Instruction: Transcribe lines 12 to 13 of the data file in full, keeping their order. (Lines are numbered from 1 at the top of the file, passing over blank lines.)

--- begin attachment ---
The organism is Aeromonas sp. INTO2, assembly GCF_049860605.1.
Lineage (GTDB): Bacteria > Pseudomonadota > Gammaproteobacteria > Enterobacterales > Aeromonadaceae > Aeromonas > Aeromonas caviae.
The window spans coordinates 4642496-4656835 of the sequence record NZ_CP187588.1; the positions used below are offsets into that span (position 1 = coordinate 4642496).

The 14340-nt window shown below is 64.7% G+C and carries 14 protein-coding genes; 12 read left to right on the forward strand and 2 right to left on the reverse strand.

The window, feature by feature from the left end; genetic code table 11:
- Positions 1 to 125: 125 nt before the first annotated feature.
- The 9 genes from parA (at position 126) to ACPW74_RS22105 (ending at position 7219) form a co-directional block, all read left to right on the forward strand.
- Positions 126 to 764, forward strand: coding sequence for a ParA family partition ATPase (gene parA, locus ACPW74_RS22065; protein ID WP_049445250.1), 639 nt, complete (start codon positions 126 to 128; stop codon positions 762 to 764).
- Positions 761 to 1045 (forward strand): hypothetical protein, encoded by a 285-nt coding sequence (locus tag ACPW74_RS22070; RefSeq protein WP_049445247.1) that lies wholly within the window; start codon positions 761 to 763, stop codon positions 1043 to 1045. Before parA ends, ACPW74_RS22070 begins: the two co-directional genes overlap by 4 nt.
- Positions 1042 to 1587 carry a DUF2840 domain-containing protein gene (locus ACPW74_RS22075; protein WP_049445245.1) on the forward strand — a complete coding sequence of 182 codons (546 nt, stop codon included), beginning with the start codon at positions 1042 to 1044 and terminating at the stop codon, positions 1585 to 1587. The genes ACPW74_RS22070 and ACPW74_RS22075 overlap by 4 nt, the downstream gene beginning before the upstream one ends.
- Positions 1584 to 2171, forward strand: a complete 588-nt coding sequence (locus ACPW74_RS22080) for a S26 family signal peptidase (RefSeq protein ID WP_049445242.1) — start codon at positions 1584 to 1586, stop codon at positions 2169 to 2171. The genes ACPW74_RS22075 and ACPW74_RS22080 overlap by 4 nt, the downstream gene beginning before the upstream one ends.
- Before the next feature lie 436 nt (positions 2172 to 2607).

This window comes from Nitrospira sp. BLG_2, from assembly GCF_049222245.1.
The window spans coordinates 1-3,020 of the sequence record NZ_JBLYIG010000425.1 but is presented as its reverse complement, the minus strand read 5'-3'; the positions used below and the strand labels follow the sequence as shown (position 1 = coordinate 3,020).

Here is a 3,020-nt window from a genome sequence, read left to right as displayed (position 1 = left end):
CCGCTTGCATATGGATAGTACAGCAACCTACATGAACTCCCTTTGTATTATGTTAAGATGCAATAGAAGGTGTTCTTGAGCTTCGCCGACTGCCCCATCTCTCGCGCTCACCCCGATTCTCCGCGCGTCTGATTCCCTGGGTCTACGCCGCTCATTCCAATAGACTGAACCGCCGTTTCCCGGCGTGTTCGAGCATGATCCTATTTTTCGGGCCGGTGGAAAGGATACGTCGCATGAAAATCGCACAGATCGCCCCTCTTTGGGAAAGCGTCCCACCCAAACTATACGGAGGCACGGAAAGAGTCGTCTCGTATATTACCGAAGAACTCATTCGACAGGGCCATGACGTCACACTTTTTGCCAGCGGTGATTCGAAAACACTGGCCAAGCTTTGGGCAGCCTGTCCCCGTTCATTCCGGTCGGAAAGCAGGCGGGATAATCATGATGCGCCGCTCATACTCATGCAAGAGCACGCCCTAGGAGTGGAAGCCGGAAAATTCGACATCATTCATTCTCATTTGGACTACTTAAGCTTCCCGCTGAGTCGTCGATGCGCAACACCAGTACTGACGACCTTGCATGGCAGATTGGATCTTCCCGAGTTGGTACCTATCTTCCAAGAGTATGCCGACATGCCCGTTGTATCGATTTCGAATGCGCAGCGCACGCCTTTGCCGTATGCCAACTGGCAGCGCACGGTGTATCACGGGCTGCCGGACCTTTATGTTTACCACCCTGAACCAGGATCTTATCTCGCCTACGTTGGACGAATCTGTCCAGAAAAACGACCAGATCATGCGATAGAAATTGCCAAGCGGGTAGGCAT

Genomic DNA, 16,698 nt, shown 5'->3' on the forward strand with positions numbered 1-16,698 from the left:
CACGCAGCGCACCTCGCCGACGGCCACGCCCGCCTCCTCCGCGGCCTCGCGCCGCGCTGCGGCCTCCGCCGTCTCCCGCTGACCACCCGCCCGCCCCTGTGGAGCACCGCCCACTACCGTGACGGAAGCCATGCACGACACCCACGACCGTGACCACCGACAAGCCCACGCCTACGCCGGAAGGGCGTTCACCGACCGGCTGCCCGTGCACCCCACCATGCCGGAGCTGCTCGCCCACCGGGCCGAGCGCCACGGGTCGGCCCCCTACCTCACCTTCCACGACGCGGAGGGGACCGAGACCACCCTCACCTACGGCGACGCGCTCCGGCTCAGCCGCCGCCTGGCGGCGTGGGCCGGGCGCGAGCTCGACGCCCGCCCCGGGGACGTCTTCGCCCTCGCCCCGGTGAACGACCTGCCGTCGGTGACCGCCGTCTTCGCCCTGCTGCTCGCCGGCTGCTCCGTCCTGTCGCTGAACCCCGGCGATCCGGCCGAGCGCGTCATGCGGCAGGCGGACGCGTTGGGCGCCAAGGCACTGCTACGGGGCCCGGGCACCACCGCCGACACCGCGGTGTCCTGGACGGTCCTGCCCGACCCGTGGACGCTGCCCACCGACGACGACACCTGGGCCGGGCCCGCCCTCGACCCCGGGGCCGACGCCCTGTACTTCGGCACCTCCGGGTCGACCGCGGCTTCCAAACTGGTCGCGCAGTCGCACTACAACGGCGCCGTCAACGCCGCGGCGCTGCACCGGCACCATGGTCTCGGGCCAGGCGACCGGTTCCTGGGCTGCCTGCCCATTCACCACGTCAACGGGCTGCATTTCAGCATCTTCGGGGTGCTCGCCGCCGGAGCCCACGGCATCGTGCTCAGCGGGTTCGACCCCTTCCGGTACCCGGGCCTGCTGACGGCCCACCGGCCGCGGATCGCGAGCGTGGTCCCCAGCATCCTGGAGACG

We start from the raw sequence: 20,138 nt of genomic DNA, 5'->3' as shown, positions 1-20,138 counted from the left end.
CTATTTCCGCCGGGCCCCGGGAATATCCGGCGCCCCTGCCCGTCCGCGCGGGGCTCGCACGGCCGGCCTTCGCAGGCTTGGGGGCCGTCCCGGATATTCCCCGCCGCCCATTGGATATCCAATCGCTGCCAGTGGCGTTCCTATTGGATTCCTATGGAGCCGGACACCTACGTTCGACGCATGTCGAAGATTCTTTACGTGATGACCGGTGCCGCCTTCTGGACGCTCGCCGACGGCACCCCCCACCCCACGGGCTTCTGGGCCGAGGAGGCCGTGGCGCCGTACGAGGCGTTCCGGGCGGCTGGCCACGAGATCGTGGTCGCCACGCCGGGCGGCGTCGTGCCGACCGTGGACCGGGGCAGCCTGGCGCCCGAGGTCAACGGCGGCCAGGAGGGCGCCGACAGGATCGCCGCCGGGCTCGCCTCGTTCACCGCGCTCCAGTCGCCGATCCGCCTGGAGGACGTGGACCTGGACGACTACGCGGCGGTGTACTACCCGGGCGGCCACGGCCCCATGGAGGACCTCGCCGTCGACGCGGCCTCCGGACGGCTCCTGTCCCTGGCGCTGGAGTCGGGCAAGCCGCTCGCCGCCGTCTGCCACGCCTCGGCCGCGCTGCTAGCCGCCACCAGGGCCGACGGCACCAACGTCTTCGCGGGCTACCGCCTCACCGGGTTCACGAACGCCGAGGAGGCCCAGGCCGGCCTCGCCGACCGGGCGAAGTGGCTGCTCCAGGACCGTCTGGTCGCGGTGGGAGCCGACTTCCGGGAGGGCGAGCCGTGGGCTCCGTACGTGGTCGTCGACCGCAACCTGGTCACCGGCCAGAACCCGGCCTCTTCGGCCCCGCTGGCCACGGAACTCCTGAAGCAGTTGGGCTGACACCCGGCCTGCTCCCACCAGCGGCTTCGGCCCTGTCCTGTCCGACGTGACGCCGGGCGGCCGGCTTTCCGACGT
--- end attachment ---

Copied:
- Before the next feature lie 436 nt (positions 2172 to 2607).

This window comes from Nitrospira sp. BLG_2, from assembly GCF_049222245.1.